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T-Mobile Organizational Analysis

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    Contextual Description. T-Mobile is a telecommunications?

    Organization part of the Deutsche Telekom group with headquarters in Bonn, Germany; T-Mobile counts with over 150,000 million customers globally and its organizational structure is composed of several strategically located regional divisions providing mobile services throughout diverse GSM networks across Europe and the US regions where T-Mobile owns business shares of other mobile telecommunications operators. These facts make T-Mobile the seventh largest mobile services supplier globally and the first largest telecommunications organization within the UK now after the recent merger with Orange UK.

    The year 2009 was a very important year for T-Mobile UK? s history because of important changes within its management and organizational structure. In June 2009 after Jim Hyde left T-Mobile UK for personal reasons, Richard Moat was appointed the new managing director of the organization; Richard Moat occupied previously the position of Chief Executive Officer at Orange Romania. He was offered the opportunity of joining T-Mobile to manage the organization? s operations within the United Kingdom thanks to his excellent record of a highly skilled manager who elivers development and positive results as declared to Mobile Europe? s Editorial by Hamid Akhavan, Chief Executive Officer of T-Mobile International and member of Deutsche Telekom? s management board. Immediately after joining T-Mobile UK, Richard Moat implemented the Value-led Attack Strategy which required drastic organizational changes in order to reduce operational costs, to improve personnel performance, and to design plans for investing in better networks for the future of TMobile UK.

    He established an Executive Committee in order to implement more strict regulations and control operational expenditure better which was in fact reduced by 8% only 5 months after his joining, and the EBITDA (Earnings before Interests, Taxes, Depreciation, & Amortization) increased 19% by the end of 2009 as he 3 informed on December 2009 via a webcast video broadcasted within T-Mobile UK? s Intranet and accessible by all employees. On September 2009, Deutsche Telekom? s T-Mobile and France Telecom? Orange decided to merge their UK operations in order to become the biggest mobile telecommunications provider in the UK serving 29. 5 millions customers; fact which represents 37% market share overtaking Telefonica’s O2 and Vodafone Group’s UK operator which occupied the first and second positions respectively. This action represents a crucial moment for T-Mobile UK? s organization; therefore, Richard Moat who was previously working for Orange Romania as previously mentioned will be a key element to ensure the success of this Joint Venture.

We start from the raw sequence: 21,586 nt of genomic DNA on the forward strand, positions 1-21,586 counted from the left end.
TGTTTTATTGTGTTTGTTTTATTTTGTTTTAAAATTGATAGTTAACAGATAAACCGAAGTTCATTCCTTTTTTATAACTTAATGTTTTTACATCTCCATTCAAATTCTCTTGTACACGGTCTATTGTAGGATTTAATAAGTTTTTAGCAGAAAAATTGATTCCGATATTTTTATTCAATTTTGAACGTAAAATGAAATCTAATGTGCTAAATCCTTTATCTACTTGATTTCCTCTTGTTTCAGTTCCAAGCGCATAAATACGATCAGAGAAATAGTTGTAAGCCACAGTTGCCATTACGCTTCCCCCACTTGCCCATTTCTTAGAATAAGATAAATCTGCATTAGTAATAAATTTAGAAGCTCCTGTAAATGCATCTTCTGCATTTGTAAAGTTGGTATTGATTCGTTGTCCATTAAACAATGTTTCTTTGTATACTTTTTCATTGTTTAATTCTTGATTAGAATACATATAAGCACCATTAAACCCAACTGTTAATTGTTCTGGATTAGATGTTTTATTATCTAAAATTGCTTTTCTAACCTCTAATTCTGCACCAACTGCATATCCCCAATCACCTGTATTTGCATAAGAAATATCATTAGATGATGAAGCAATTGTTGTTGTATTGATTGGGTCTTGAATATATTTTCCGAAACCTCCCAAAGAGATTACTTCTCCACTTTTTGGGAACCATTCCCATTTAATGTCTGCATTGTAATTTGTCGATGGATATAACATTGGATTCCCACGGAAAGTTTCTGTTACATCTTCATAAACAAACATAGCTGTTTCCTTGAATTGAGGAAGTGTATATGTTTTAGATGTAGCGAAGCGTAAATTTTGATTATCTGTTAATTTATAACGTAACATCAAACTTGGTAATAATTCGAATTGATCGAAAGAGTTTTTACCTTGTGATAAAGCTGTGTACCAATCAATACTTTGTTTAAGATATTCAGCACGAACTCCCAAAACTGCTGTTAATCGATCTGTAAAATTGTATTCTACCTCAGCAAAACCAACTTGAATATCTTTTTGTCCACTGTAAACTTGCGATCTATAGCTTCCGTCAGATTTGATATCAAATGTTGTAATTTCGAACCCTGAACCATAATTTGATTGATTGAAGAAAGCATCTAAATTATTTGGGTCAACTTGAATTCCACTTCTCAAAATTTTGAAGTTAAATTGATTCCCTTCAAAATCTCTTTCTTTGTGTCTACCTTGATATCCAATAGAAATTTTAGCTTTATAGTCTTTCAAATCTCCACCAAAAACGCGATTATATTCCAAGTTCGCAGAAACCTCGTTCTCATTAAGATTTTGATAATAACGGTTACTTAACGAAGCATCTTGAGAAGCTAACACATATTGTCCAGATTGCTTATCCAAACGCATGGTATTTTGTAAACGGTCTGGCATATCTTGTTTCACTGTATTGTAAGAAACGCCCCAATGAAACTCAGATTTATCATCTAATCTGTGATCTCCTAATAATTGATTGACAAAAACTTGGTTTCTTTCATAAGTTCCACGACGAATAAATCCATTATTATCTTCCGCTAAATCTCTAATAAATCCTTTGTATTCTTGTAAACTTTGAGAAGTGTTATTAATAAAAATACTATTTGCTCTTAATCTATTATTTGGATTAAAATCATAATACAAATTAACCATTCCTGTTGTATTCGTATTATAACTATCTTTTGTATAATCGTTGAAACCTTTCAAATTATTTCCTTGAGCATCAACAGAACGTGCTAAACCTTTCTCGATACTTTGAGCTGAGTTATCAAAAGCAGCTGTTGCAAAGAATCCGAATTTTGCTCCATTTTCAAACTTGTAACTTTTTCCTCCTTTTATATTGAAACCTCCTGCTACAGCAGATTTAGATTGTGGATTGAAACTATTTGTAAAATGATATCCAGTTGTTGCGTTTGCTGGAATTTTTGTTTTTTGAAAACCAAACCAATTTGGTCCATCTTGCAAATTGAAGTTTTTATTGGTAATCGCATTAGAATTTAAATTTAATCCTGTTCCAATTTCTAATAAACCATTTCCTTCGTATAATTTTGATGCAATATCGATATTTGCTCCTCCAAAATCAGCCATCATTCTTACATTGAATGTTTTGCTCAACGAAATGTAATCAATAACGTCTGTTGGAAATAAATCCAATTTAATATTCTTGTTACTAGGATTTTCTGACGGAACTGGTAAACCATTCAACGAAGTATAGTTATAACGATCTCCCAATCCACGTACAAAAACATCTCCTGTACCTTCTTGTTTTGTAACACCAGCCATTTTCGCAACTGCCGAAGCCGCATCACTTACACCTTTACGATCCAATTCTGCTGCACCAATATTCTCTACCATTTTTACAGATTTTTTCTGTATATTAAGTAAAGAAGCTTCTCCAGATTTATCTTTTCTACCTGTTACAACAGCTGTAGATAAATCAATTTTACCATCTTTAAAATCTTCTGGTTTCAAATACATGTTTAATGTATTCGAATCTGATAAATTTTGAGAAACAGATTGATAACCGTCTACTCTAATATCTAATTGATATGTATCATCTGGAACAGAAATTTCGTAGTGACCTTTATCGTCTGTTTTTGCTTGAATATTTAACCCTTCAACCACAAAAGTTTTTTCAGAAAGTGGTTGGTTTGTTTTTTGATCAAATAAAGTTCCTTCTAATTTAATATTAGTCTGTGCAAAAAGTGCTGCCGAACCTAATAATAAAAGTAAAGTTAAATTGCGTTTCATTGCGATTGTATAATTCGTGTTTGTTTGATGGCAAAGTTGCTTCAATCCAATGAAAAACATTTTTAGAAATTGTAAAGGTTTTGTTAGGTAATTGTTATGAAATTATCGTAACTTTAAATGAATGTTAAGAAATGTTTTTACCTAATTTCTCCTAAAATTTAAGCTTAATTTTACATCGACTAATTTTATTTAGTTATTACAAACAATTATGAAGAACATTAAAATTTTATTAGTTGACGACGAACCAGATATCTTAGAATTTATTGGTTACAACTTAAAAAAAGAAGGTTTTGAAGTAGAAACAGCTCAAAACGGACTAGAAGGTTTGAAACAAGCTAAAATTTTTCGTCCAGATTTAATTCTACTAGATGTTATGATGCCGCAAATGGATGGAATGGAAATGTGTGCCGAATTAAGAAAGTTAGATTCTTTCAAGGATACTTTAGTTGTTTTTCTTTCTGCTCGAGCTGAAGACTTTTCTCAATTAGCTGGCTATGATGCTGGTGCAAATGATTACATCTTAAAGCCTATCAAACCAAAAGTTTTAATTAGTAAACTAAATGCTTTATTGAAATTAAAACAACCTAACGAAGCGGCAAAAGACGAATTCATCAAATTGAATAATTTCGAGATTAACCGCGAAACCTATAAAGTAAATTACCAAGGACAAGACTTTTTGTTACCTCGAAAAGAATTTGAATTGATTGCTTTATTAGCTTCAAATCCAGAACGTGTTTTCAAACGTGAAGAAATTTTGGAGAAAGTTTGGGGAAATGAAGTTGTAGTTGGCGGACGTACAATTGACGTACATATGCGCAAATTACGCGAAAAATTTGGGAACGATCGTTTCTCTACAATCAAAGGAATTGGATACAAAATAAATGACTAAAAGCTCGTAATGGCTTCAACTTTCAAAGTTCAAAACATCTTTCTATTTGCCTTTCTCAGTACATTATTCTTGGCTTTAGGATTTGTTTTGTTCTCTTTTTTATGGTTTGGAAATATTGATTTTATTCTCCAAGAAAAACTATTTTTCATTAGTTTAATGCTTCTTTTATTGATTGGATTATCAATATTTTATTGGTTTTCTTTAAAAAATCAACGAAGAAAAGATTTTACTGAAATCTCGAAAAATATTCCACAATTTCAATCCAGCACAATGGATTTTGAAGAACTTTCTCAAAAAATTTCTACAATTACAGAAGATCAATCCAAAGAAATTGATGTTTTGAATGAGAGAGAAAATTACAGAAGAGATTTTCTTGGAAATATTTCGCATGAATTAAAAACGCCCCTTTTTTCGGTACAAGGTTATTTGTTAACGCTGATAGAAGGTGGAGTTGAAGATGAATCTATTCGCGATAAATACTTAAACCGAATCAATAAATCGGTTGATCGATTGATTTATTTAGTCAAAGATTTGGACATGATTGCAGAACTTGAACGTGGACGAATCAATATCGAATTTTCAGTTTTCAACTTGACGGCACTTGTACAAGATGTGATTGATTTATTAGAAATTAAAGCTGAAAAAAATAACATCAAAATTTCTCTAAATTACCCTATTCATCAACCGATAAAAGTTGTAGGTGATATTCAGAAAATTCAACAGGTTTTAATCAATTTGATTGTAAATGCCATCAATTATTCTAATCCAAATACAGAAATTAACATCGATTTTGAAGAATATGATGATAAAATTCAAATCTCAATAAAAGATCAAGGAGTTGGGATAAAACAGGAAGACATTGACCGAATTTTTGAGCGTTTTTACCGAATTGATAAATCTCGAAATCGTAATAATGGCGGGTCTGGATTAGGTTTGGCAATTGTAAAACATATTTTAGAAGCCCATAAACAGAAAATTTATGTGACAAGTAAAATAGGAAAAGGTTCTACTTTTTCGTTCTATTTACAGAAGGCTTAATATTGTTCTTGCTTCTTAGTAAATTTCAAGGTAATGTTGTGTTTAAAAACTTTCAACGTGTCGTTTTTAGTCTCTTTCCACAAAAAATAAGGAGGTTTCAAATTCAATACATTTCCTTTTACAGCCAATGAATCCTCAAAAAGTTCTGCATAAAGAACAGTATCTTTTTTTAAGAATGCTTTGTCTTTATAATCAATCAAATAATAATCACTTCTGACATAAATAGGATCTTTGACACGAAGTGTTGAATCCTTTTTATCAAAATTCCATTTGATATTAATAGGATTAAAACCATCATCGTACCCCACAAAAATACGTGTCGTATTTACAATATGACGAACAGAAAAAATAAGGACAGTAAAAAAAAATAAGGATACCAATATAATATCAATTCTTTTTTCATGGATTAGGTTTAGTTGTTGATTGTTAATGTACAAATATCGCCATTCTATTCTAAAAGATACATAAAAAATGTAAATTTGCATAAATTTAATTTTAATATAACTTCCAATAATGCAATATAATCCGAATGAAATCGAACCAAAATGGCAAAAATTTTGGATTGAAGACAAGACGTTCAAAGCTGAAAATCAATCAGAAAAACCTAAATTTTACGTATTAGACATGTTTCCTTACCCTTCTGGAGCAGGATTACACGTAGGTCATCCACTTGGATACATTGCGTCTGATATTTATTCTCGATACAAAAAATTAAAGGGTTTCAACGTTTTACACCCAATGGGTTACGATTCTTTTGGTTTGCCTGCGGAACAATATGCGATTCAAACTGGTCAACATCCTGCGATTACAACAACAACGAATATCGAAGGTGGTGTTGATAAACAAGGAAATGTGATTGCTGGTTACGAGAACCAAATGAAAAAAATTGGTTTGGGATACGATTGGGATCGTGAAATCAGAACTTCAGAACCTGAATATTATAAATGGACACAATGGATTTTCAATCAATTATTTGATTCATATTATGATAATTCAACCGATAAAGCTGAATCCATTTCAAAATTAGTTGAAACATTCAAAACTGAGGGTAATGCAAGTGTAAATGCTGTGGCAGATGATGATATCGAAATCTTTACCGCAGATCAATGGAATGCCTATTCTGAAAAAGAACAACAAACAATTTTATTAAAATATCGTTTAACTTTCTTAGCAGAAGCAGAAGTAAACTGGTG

T-Mobile UK needs to ensure that its Strategic Operations are aligned to its Operational Performance within an organization which ensures there is a balance between the culture and its current external environment. T-Mobile UK and Orange UK have just announced their Joint Venture name being „Everything Everywhere? which positions this new company as the mobile telecommunications leader in the UK with over 30 millions of customers and 16,500 employees. 4 2. T-Mobile UK – Current Organization The following report presents an rganizational analysis of T-Mobile UK in order to learn and understand better how the different elements composing this organization interact with each other with the main purpose of finding whether there are opportunities for change and improvement from an organizational perspective.

    It is important to define that in the context of this report we will be referring to an organization in a similar manner as the one given by Jones (2010) which explains that “an organization is a tool people use to coordinate their actions to obtain something they desire or value… o achieve their goals. ”; organizations take inputs which go through a conversion process in order to become outputs which hold a created value generated by the organization. This could be achieved by an individual working in isolation but people working together generate the same or better value in a faster and more effective-efficient manner. In order to be in a better position to analyse T-Mobile UK from an organizational perspective it is important to consider the main foundations of an organization which underpin its operations; hence, its conversion process for value generation.